Yankees general manager Brian Cashman


Block: Cashman Open To Trade With Any Team But Red Sox

But GM Admits Adding Impact Starter Won't Be Easy

Benjamin Block
June 29, 2018 - 9:11 am

When it comes to Yankees general manager Brian Cashman and this year’s trade deadline, only one thing is certain.

“I don’t think I’ll have any dialogue with the Boston Red Sox," Cashman said with a sly grin Thursday afternoon from Keens Steakhouse in Midtown.

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Cashman was attending the official launch for New York Sports Tours, but the July 31 trade deadline was very much on top of his mind, as it is every year.

“I know our fans and our players and our ownership are counting on us to find ways to get better, and that’s always the pressure, and it’s there. It’s real,” Cashman remarked.

Especially considering he confirmed what many had already been thinking when he told WNBC's Bruce Beck what his primary focus for improving the club is. 

“I think our starting pitching is good enough, but we want to make it better,” Cashman told Beck.

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Although, the longtime architect of the Bronx Bombers appeared to revert to his more usually tightlipped nature Thursday.

“First of all, it’s very difficult to pick up an impact starter no matter what, but the job is to improve the club, so we’ve been looking, no question about it,” Cashman told WFAN.com.

While he noted how encouraging it has been to see rookie starters Domingo German and Jonathan Loaisiga contribute after losing Jordan Montgomery for the year and Masahiro Tanaka for several weeks, Cashman cautioned against the casualness of the Yankees making a big splash before the trade deadline.

“It’s hard to predict if it’s going to happen, if it can happen, how much it’s going to cost, but usually it’s pricey,” Cashman said about landing a front-end-of-the-rotation pitcher.

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Even their Triple-A affiliate, the Scranton/Wilkes-Barre RailRiders, is in the dark as far as which, if any, of its top prospects could be dealt away in a trade to help the big club.

“I’m kind of hearing it the same way you guys are,” RailRiders president and general manager Josh Olerud told WFAN.com. “When he (Cashman) says that they’re looking to find a guy, and there’s rumblings, I’m hearing it the same way you guys are — typically through the media.”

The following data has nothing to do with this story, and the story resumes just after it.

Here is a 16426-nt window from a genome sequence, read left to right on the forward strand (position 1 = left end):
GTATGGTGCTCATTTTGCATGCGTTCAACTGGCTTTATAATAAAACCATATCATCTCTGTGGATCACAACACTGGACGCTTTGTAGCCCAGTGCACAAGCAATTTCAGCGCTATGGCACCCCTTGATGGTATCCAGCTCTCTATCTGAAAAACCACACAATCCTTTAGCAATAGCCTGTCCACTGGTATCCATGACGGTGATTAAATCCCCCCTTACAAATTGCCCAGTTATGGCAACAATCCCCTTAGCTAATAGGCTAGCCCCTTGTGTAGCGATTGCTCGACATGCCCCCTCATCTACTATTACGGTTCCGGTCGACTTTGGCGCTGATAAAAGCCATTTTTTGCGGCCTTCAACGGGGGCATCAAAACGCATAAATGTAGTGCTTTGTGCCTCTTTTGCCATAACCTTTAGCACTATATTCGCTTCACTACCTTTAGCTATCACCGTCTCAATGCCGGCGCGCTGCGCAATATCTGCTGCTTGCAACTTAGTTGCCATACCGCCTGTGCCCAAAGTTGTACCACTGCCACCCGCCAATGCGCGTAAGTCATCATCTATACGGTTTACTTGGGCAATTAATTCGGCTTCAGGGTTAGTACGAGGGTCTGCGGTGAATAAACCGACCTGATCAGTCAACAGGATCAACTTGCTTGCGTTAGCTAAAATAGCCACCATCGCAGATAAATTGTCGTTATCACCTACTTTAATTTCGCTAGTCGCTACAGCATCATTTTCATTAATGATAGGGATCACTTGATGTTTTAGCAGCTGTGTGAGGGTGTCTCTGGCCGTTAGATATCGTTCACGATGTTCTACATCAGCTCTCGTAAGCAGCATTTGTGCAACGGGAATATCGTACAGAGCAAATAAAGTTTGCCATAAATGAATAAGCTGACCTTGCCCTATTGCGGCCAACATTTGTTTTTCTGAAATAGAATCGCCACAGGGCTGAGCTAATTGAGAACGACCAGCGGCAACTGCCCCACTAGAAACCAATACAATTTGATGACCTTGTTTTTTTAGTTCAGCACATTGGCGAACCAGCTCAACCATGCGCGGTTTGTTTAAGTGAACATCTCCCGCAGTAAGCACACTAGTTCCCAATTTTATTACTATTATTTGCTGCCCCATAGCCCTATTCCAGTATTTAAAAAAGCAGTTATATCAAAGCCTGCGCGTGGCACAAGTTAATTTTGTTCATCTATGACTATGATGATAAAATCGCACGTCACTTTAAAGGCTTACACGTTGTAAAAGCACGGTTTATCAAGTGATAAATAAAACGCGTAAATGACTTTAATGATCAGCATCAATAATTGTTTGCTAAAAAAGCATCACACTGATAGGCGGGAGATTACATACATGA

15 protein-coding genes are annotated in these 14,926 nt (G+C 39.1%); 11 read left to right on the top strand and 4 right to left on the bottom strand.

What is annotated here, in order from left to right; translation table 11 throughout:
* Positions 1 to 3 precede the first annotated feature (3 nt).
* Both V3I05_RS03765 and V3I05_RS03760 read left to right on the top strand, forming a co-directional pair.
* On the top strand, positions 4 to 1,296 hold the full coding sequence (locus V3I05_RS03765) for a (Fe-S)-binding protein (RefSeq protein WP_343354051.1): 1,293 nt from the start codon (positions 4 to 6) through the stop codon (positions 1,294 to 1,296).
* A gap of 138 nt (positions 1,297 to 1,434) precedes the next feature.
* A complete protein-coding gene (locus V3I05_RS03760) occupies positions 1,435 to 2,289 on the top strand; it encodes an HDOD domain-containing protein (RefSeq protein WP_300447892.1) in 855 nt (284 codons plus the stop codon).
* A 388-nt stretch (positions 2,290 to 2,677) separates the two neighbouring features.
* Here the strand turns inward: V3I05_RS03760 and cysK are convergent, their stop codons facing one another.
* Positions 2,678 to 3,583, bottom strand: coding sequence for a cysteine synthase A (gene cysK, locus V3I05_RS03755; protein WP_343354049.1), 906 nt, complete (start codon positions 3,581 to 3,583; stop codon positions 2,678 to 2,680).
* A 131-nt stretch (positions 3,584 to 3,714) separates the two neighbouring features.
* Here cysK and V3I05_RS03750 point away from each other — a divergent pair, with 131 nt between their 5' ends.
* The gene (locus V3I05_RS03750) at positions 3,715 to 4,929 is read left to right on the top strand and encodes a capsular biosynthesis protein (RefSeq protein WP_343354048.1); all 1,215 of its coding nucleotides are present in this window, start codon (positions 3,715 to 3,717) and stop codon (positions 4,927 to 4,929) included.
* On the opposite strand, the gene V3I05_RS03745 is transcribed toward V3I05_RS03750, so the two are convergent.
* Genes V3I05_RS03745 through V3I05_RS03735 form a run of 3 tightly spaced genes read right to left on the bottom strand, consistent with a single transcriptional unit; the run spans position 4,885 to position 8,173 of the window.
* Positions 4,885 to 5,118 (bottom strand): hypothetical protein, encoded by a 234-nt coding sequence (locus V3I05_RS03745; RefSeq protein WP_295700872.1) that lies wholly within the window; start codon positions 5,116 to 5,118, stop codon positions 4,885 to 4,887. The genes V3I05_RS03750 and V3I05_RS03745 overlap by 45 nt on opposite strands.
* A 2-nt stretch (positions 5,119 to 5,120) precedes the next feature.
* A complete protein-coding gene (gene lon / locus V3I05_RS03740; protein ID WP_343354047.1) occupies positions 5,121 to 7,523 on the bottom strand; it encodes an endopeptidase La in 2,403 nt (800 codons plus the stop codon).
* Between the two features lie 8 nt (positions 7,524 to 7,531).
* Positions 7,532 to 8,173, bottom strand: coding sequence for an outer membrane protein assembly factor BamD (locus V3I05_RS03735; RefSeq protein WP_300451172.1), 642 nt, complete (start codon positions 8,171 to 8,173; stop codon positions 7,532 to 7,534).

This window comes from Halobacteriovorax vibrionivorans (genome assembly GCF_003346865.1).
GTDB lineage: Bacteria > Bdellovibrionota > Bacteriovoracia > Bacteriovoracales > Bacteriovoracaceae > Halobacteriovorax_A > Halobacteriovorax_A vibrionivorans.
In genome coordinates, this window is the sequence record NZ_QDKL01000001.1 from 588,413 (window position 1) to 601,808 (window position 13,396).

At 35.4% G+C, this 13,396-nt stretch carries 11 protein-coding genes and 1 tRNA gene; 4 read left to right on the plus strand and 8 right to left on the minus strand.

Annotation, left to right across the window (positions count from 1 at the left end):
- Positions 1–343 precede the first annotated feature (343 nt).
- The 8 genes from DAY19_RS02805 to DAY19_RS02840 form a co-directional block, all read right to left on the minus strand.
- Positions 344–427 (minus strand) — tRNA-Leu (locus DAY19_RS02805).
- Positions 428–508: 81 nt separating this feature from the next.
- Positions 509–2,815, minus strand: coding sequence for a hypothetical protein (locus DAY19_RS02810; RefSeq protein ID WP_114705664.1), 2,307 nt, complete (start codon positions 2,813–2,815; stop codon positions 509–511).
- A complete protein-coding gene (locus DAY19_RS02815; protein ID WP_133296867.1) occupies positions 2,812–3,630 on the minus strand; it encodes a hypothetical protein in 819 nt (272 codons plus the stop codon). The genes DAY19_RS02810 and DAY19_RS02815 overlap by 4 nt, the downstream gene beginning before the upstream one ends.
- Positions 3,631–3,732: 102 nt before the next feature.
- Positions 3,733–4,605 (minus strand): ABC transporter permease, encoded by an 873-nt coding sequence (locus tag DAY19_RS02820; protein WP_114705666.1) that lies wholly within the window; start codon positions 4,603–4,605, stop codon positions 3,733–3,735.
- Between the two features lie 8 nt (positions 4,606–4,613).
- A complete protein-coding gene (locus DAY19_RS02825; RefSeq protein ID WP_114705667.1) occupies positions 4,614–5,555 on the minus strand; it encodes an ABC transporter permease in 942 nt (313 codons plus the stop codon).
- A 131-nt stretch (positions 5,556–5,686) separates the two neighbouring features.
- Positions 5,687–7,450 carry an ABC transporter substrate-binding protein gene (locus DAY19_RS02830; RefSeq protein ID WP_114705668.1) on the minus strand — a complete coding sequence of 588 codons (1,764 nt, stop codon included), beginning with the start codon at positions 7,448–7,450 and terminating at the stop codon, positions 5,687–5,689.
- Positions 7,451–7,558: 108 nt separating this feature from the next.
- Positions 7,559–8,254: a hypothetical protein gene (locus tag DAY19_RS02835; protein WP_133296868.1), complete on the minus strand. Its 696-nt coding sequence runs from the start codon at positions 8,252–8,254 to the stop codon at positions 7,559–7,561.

Olerud confirmed that he communicates almost exclusively with Senior Director of Player Development Kevin Reese and Director of Minor League Operations Eric Schmitt, but he lamented that he wishes he were more a part of the trade discussions being had in the Bronx.

However, RailRiders first-year manager Bobby Mitchell said he's content with staying out of those conversations and simply doing his job.

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“We’re just here to make sure they’re ready to go wherever they go, preferably with our big league club,” said Mitchell.

When asked why highly regarded prospects Justice Sheffield and Chance Adams remain in Triple-A and aren’t getting an opportunity to see if they can fill the starting pitching void, Cashman shot back with a bit of a nonanswer.

“We’re not avoiding (Chance) Adams or Sheffield," the GM said. "We just took German and Loaisiga because we felt those guys were better equipped at the time we took them, simple as that.”

In response to Mets assistant GM John Ricco’s comment Wednesday that “everything has to be on the table,” Cashman still plans to treat the Mets as he would any other potential trade suitor. Thus, he balked at expressing any special interest in pursuing pitchers Jacob deGrom or Noah Syndergaard.

“I’ll stay engaged with the Mets along with every other club and see where it takes us,” Cashman said.

As expectations begin to mount in the second half of the season, Cashman clearly isn’t willing to settle for entrusting a World Series run to overachieving, untested prospects.

However, he also has to account for a disappointing Sonny Gray, who has pitched to a 5-5 record and surrendered more hits than any Yankees starter this season, with 82.

Good news is that Tanaka -- who injured both hamstrings running the bases in June 8 against the Mets -- has begun to throw bullpen sessions in Tampa and could return to the rotation as early as next week.

At the end of the day, Cashman said he listens to anything and anyone that might produce a good idea about a potential trade, including interviews he hears with ex-players and former executives, and even sports talk radio. 

“I don’t care where the information comes from," he said. "If it’s a good idea, I’m going to gravitate to it.”

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